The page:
Lesbians Who Tech was founded in December 2012 by Leanne Pittsford. LWT wants to increase the following: the numbers of queer women in technology, the visibility of queer women in tech (including visibility outside of the queer female community) and to connect queer women in tech to platforms concerning social good and activism specifically.

While its goals should garner much support, Lesbians Who Tech are certainly up against it but their action plan to achieve these things could just work. In February/March 2014 Lesbians Who Tech hosted its very first summit in San Francisco where over 800 women (and queer allies) attended panels to not just learn about inequality in the tech industry but to look at how to tackle it.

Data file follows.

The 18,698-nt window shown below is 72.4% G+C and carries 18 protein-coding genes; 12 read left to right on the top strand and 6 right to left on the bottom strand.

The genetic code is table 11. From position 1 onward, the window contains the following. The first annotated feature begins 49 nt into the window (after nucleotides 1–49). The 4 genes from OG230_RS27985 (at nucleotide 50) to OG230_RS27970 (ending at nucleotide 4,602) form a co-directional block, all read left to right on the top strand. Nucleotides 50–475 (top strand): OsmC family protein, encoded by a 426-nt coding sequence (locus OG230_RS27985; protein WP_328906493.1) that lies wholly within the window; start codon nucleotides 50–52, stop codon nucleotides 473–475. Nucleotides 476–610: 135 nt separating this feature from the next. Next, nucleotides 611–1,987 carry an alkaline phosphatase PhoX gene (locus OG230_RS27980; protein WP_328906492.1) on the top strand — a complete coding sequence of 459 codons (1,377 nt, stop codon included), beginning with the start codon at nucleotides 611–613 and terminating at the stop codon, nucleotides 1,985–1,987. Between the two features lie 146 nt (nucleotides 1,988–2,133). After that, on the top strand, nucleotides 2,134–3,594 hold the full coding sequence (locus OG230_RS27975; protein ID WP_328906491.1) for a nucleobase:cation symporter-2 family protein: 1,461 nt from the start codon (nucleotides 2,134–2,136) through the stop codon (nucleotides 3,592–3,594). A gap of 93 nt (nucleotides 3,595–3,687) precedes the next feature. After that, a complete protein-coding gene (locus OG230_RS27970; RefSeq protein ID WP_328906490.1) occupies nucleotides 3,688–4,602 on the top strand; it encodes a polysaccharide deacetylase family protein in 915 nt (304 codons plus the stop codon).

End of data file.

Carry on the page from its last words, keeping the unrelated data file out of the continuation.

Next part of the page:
For example, one point brought up was the humungous wage gap that women in technology face. In Silicon Valley (the tech hub of the United States), women make just 49 cents to every dollar a man makes which is literally paying men over twice the amount of money for doing the exact same work. This is even more egregious that the United States’ general wage page of women earning 81 cents for every dollar that a man makes.

That’s unacceptable and arguably by talking about this more, increasing the numbers of women in the field and calling for something to change, something will change and the tech industry will become a more diverse (and less sexist) place because of it.

You can find out more about Lesbians Who Tech and about upcoming summits at the source link below.

Source: Lesbians Who Tech